With the recommendation of the National Judicial Council, the coast
seems clear for Acting Chief Justice of Nigeria (CJN) Ibrahim Tanko
Muhammad to mount the saddle as CJN. President Muhammadu Buhari is
likely to accept the NJC’s recommendation that Justice Muhammad should
But Buhari is said to be weighing whether or not to accept the NJC’s
recommendations on the suspended Chief Justice of Nigeria ( CJN),
Justice Walter Onnoghen.
Buhari, according to The Nation, who had a meeting with Vice President
Yemi Osinbajo on the issue before flying out to Jordan yesterday, is
also said to be seeking legal opinions on the NJC’s decisions.
The NJC absolved Justice Muhammad of any blame in deferring to the President to be sworn in as the Acting CJN.
He accepted the appointment, having been presented with an ex parte
order of the CCT, which led to Justice Onnoghen’s suspension.
The Nation learnt that after receiving the NJC’s recommendations, the President elected to seek legal advice on them.
A top government official, who pleaded not to be named because he was
not permitted to talk on the matter, said the President was considering:
Buhari is also believed to be thinking of asking NJC to recommend
deterrence for Onnoghen or seeking further consultations with the
The President is also said to be planning to seek advice on whether the input of the Senate necessary in retiring Onnoghen?
The source said: “Since he received the NJC’s recommendations, the
President has been thinking of how to manage the situation without
rubbishing the anti-corruption agenda of his administration. He has the
right to accept or reject the council’s recommendations on Onnoghen.
“The President is already seeking legal opinion on legal issues
surrounding the NJC’s decisions. He does not want to set a bad precedent
in tackling this Onnoghengate”.
The source confirmed that the President met with Vice President Yemi
Osinbajo. He believed Onnoghen’s case and other matters were discussed.
Responding to a question, the source said: “What NJC decided was a kind
of soft-landing for Onnoghen with moral and legal implications.
“Apart from stepping down, there are concerns about what Onnoghen is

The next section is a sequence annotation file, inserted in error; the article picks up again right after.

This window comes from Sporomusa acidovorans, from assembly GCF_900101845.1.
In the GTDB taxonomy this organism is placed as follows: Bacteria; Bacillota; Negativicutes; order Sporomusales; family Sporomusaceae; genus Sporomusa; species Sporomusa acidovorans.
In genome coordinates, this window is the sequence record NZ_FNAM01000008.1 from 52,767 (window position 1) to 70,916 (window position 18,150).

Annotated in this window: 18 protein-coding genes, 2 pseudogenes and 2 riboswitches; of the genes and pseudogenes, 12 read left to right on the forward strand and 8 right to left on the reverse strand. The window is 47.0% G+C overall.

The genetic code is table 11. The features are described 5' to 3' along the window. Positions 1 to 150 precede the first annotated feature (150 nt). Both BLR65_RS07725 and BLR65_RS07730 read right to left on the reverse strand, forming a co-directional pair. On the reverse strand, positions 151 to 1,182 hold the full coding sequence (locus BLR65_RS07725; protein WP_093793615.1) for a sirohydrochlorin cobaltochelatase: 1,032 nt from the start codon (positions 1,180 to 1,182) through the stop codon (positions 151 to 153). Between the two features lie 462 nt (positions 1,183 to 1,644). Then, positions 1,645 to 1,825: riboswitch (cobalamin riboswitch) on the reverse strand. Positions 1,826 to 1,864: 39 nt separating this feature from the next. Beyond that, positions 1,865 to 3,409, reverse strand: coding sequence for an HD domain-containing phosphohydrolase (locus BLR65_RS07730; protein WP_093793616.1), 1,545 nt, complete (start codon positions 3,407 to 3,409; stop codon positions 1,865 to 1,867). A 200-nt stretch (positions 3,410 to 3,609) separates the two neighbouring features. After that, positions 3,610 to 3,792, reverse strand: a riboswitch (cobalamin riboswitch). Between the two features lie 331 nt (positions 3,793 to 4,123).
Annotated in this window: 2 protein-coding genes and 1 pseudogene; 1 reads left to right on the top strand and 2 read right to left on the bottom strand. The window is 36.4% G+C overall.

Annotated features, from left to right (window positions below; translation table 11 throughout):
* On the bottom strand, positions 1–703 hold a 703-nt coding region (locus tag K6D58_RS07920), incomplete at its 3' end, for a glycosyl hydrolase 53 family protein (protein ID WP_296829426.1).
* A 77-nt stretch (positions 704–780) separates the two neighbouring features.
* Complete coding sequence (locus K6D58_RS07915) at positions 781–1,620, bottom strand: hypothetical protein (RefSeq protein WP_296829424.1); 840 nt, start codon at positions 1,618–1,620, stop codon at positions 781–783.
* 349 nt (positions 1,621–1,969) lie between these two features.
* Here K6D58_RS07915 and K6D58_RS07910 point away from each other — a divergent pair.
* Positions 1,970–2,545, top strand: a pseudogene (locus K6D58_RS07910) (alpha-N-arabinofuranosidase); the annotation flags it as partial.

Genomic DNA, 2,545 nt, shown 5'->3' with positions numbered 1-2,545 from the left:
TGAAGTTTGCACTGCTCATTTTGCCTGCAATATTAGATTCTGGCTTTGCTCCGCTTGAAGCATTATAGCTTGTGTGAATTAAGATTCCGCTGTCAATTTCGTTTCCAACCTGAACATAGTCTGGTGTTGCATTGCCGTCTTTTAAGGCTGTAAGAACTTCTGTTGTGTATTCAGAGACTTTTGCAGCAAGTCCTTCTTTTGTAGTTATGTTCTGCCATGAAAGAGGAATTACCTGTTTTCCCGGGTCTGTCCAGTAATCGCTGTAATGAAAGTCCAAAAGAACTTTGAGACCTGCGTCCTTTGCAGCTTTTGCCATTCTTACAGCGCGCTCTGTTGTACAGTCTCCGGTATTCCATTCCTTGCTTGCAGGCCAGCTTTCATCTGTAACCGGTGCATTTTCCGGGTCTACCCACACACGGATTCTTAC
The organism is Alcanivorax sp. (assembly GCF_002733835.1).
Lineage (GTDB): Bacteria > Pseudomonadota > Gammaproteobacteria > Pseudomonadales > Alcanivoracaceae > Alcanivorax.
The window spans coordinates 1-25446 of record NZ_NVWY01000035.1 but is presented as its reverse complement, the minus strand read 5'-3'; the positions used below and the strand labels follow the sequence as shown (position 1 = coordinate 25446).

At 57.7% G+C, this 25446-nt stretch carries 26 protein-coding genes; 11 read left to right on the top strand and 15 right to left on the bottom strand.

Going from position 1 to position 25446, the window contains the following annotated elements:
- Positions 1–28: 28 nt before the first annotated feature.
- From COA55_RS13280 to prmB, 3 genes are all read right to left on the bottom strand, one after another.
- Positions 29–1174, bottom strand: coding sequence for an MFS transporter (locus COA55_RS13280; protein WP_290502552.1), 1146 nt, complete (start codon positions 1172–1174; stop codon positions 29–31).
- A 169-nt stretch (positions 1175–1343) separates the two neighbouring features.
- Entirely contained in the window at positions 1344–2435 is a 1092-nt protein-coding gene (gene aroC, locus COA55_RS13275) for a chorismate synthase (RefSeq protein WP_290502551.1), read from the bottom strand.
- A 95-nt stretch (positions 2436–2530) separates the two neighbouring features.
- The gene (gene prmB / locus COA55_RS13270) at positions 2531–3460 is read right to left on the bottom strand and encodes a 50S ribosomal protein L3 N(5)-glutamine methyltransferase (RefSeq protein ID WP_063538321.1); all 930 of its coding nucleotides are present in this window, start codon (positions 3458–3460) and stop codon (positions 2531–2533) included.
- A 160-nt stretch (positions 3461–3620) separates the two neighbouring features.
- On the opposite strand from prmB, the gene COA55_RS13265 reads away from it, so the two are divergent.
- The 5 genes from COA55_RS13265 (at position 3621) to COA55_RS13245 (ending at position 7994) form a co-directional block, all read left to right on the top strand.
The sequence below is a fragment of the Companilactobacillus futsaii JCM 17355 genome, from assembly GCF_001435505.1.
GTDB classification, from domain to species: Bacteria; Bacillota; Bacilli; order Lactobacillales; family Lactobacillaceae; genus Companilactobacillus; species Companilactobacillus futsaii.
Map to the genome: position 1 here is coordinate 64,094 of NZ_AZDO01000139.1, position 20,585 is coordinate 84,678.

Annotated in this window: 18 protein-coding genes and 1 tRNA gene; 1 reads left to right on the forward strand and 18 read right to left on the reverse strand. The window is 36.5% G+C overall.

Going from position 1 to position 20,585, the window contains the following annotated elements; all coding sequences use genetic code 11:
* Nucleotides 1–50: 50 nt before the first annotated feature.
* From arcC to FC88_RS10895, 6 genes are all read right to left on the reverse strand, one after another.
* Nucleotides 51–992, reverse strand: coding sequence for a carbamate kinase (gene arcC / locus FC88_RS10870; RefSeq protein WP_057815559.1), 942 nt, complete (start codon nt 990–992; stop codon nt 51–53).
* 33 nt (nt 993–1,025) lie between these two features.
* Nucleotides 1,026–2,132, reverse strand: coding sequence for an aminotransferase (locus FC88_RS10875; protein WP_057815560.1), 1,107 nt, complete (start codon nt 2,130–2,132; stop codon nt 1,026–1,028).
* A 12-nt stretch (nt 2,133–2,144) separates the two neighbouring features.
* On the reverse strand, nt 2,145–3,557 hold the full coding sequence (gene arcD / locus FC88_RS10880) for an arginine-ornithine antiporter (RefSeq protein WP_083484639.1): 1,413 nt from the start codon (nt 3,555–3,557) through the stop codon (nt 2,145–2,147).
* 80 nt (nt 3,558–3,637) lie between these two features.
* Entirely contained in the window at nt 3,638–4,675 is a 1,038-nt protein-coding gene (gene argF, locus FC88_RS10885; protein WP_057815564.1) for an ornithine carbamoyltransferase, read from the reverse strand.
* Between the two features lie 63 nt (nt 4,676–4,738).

really offering as deterrent. Some are saying why can’t the law run its
“Others are pressurising the government to take advantage of the window
created by the NJC to rebuild the ties between the Executive and the
Judiciary as a result of Onnoghen’s travails.”
It was unclear whether or not the President would need the consent of the Senate to retire Onnoghen.
“This is part of the legal opinion being sought by the President,” a presidency source said, pleading not to be named.
Section 231 of the 1999 Constitution says: “(1)The appointment of a
person to the office of Chef Justice of Nigeria shall be made by the
President on the recommendation of the National Judicial Council subject
to confirmation of such appointment by the Senate.
“(2) The appointment of a person to the office of a Justice of the
Supreme Court shall be made by the President on the recommendation of
the National Judicial Council subject to confirmation of such
appointment by the Senate.
“(3) A person shall not be qualified to hold the office of Chief Justice
of Nigeria or of a Justice of the Supreme Court, unless he is qualified
to practise as a legal practitioner in Nigeria and has been so
qualified for a period of not less than fifteen years.
“(4) If the office of Chief Justice of Nigeria is vacant or if the
person holding the office is for any reason unable to perform the
functions of the office,’ then until a person has been appointed to and
has assumed the functions of that office, or until the person holding
the office has resumed those functions, the President shall point the
most senior Justice of the Supreme Court to perform those functions.
“(5) Except on the recommendation of the National Judicial Council,
appointment, pursuant to the provisions of subsection (4) of section
shall cease to have effect after the expiration of three months from the
date of such appointment, and the President shall not reappoint a
person whose appointment has lapsed.”
Part 1 of the Third Schedule to 1999 Constitution says: “The National Judicial Council shall have power to:
Meanwhile, the NJC has recommended the confirmation of Justice Ibrahim
Tanko Muhammad as the substantive Chief Justice of Nigeria.
Another source said: “The council actually did not find him culpable of
infractions. He actually did not even want to be inaugurated as the
Acting CJN until there was evidence of an ex-parte order from the CCT on
Justice Onnoghen’s suspension.
“As the next in-command, the NJC said he should take over from the CJN.”
When contacted, a source in NJC said: “In line with Section 26 of the
Judicial Discipline Regulations of 2017, the council has reached out to
all those affected by its decisions.
Section 26 says: “The decision taken in regulation 25 of these
Regulations shall be notified to the following persons: (a)The subject
of the decision; (b)The Complainant and (c) The relevant Head of Court
“Upon a request made to the Council, the decision may be notified to any
other person. The grant or refusal of such request is in the absolute
discretion of the Council.”